Property taxes are the largest source of general fund revenue for local government in Texas and across the U.S. This tax is more stable than sales taxes when it comes to economic cycles. It is also more important in Texas than in most other states. It often escapes public perception, but cities account for a very small share of the total property tax burden.
Property Tax Nationally
The Rockefeller Institute refers to property taxes as the financial backbone of local government in the U.S. It accounts for nearly three-quarters of total local tax collections and is the main way localities fund K-12 education, police, fire, parks, and other high-profile services. Property taxes are also the foundation of a local government’s capacity to issue debt for capital projects. Local governments collect over $400 billion annually in property taxes.
Texas Property Tax
The current property tax system in Texas dates from 1979. In that year, reforms were implemented to the local property tax process and the final vestiges of the statewide property tax were eliminated. In Texas, counties, cities, school districts, municipal utilities, community college districts and other special districts may levy a property tax.
Property tax is levied on land, improvements (structures) and revenue-generating personal property (also known as business personal property.) When homeowners and businesses receive their estimated tax bills in the fall, they are seeing the combined tax owed to all local governments. According to data from the Texas Comptroller, in 2014, $49.1 billion in property tax revenues were collected by local governments. The largest share was for school districts. Schools consumed 55 percent of all Texas property taxes. Counties took the second largest amount at 17 percent. Cities accounted for only 16 percent of the total. Special districts claimed the remaining 13 percent.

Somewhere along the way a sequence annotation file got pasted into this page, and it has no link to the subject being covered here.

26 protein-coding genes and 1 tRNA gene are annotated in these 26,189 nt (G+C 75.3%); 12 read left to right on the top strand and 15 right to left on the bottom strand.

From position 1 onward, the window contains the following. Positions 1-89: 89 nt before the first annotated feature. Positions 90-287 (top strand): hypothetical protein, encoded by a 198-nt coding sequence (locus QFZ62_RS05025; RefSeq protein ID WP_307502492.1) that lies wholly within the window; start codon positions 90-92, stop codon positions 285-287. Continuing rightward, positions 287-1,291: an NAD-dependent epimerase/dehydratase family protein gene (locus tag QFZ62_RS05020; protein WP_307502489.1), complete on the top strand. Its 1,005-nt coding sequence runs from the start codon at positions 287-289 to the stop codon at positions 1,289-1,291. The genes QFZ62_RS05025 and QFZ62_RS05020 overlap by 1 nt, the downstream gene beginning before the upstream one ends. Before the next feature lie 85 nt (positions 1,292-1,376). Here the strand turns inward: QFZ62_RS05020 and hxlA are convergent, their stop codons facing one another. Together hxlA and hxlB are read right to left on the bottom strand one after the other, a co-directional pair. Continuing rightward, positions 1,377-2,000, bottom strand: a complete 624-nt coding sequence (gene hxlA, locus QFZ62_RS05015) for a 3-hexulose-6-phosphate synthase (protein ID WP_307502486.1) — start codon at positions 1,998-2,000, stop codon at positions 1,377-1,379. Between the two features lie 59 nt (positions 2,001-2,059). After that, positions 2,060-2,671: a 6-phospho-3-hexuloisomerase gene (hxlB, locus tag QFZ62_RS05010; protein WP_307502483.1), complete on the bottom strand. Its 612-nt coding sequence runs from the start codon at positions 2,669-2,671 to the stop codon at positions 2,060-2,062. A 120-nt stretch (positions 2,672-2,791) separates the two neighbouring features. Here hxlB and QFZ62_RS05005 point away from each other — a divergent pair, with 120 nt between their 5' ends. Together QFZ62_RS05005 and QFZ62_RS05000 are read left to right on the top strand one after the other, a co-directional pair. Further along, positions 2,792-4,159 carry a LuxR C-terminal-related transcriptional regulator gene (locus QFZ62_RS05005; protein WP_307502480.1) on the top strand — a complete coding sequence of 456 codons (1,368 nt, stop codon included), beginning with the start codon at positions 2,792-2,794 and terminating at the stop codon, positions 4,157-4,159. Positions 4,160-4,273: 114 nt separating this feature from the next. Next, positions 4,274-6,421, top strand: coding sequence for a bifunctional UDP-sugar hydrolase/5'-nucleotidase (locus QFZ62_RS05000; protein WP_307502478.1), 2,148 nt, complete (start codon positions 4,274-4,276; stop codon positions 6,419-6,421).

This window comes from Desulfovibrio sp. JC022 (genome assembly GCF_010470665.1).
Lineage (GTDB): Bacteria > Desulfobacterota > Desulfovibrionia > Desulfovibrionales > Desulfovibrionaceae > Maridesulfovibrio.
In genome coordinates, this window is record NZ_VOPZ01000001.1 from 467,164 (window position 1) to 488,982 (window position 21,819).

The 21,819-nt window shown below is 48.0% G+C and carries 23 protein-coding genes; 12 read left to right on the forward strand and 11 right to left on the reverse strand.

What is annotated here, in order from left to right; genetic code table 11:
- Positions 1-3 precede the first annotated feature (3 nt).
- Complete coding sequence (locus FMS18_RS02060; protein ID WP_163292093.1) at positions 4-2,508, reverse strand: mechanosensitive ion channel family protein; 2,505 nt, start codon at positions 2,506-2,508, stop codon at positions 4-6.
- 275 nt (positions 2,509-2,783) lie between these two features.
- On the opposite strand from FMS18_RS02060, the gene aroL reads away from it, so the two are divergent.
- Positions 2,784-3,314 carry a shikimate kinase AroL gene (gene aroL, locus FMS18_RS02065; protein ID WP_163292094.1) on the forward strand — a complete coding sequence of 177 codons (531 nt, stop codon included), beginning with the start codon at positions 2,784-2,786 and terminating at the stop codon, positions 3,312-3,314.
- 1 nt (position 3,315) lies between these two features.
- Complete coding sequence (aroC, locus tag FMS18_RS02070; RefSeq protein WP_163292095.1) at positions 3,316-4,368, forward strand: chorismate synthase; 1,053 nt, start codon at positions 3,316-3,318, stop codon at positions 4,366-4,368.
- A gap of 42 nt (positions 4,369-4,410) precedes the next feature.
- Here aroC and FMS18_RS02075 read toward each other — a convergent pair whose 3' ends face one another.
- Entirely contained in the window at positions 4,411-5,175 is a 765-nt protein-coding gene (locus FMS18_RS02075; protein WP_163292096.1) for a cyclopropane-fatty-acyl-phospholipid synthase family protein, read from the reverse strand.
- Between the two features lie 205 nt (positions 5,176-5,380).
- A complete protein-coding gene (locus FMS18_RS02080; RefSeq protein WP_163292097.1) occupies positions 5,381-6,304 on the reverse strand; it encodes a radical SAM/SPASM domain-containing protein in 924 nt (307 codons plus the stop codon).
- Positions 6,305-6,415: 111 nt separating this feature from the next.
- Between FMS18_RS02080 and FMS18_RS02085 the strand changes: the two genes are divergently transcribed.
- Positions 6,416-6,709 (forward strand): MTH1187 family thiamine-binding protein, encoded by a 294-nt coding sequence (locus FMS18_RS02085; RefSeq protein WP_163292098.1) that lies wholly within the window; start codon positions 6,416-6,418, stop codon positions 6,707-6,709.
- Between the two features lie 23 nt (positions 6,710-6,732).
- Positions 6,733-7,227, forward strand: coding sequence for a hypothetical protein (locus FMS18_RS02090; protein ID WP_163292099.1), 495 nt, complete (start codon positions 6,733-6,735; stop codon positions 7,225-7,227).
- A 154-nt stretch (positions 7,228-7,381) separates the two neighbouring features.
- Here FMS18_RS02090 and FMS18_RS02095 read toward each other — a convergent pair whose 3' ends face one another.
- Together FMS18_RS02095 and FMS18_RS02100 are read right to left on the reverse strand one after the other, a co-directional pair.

Residents and businesses often fail to notice the distinction when faced with the total tax bill. This can be a challenge to city leaders. Not every household has children in the local schools, but core city services are familiar to all and used by many. In the public eye, their total property taxes may appear to go entirely to support police, streets, parks and libraries. It is easy for citizens to note deficiencies with these city services and then compare them to their total tax bill.
The risks for city leaders is compounded because total collections by other local governments is increasing faster than for cities. Since 2009, total property tax collections have increased by 23 percent. City property tax revenue increased by 19 percent. At the same time, school districts took in 23 percent more revenue. Counties saw a 25 percent increase in property taxes. City leaders may need to assume a greater role in educating constituents on this issue.
Economics of Property Taxes
Property taxes are a sort of stabilizer on municipal budgets. In economic downturns, appraised property values respond slowly. The full effect of a downturn may take several years to be registered in property values. Nationally, property tax revenue fell for three years after the bottom of the Great Recession. If that decrease had been as quick and automatic as the decrease in sales taxes, the necessary budget cuts would have been devastating to local governments. The slower decrease gave local leaders time to streamline and reorganize services. Further, since cities set their rate annually, they have some flexibility in adjusting to changing economic conditions.
In Texas, state “Truth in Taxation” automatically gives cities an effective tax rate that yields the same revenue as last year. Falling property appraisals drive up these effective tax rates automatically. By simply adopting the effective rate, a City Council can avoid the risk of a roll-back proposition and election. In very difficult economic times, however, City Councils may choose to adopt a lower than effective rate, but they need not do so under state law.
This process works in reverse as well. In a booming real estate market, the slow adjustment of appraisals, and in Texas, the threat of a roll-back election, puts a damper on municipal budget growth. This also helps city leaders by encouraging them to plan carefully. There is a perpetual need for basic services regardless of where we are in the economic cycle.
Come back next week where we will look at the second largest general fund service for most cities – fire / rescue operations. In the meantime, sign up for email updates and let us know how we can help.